I think you’re too deeply into Hod(intellect) and are not allowing yourself enough Netzach(emotion). Your comment “How do we know that we know? ” is not simple, and has been around from the beginning.

    Having experienced ‘Truth’ from God myself, I cannot answer your question, either. It just IS. Just like your life. I guess that’s hubris.

  4. LDS Anarchist said,

    October 20, 2007 @ 9:58 pm

    Knowing is over-rated. Belief is emphasized in the scriptures, not knowledge. Mormon culture ought to emphasize it, too.

  5. Jonathan Blake said,

    October 21, 2007 @ 7:12 am


    I realize that rational thought (Hod) has its limitations and that it’s always balanced by more intuitive thought patterns (Netzach), but I guess my beef with this talk is that he gives the impression that perfect confidence = absolutely correct. Perhaps there is a kind of confidence that I have no experience with that only ever corresponds with correctness, but I have strong doubts about that. From what I have experienced, anyone who doesn’t believe that they can be wrong usually is.

    LDS Anarchist,

    Agreed. The first step is for people to start proudly declaring from the pulpit that they believe that Joseph Smith was a prophet, and so on.

  6. Cliff said,

    October 21, 2007 @ 6:01 pm

    Some people have the gift to believe on another’s words. For them, that talk is a blessing indeed.

    Yes, he seems to go a bit too far in his presentation. I can see that. Though we all are sheep, we don’t all thrive equally by eating the exact same stuff.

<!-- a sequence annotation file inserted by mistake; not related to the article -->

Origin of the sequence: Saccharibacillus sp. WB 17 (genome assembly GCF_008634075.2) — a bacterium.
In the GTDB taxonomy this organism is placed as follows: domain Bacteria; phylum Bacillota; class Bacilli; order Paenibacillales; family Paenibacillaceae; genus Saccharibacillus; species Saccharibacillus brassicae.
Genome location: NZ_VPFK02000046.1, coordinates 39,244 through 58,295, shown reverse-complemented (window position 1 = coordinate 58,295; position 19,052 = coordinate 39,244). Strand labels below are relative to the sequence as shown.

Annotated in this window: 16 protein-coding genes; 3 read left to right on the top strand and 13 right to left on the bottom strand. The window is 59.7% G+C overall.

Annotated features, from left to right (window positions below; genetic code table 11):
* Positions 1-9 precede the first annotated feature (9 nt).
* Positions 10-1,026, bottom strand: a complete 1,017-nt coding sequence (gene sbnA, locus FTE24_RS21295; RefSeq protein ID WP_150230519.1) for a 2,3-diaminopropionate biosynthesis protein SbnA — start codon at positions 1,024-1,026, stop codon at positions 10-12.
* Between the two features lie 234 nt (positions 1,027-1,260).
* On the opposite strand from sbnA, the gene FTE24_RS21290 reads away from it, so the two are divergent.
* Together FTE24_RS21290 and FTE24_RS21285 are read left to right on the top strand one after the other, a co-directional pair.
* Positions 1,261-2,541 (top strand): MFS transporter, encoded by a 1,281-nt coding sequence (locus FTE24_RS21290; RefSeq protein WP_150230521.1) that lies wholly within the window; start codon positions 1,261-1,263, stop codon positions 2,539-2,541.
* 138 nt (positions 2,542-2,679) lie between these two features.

Doubts are ok as long as they don’t migrate into refusing the possibility. Your observation works 99.9% of the time, IMO. Makes life interesting, eh?

  7. Jonathan Blake said,

    October 22, 2007 @ 9:58 am

    As a skeptic, I don’t count believing on another’s words as a virtue. At best, it is something we do when we cannot verify something for ourselves; it’s a halfway measure.

  8. Jason Richards said,

    October 30, 2007 @ 9:48 pm

    I can’t see any way to escape this trap. The honest must admit to themselves that they will never know something with absolute certainty. There must always be doubt, if we are honest. We may be very confident in our beliefs, but that doesn’t make them true.

    Unless of course, she has been release from her chains and allowed to look back at the forms and the fire, and ultimately to exit the cave. Isn’t That what the mystics, poets, prophets posit? …that they have seen reality, and it is far more than the shadows on the wall that we call the phenomenal or empirical or material world.

    ‘Course they could just be deranged…. after all we’ve only ever seen the shadows on the wall. –substitute the Matrix analogy, or the Hindu/Buddhist concept of Maya/Samsara, or what have you for Plato’s Cave–

    Hey I hope you don’t mind me posting to some of your earlier entries. I haven’t kept up with your blog like I would like to.

  9. Jonathan Blake said,

    October 31, 2007 @ 11:09 am

    Hey Jason,

    No worries about commenting on older stuff. By all means, please do.

    Not having had a full blown mystical/prophetic experience, I can’t comment from direct knowledge, but I can’t imagine an experience that would surmount the epistemic barrier to certainty. What about an experience itself tells the experient that they can trust their knowledge completely? How is this different than another person’s absolute confidence in their beliefs?

    I just don’t see a way out of the Matrix. Once you leave one Matrix, are you sure you don’t inhabit another still?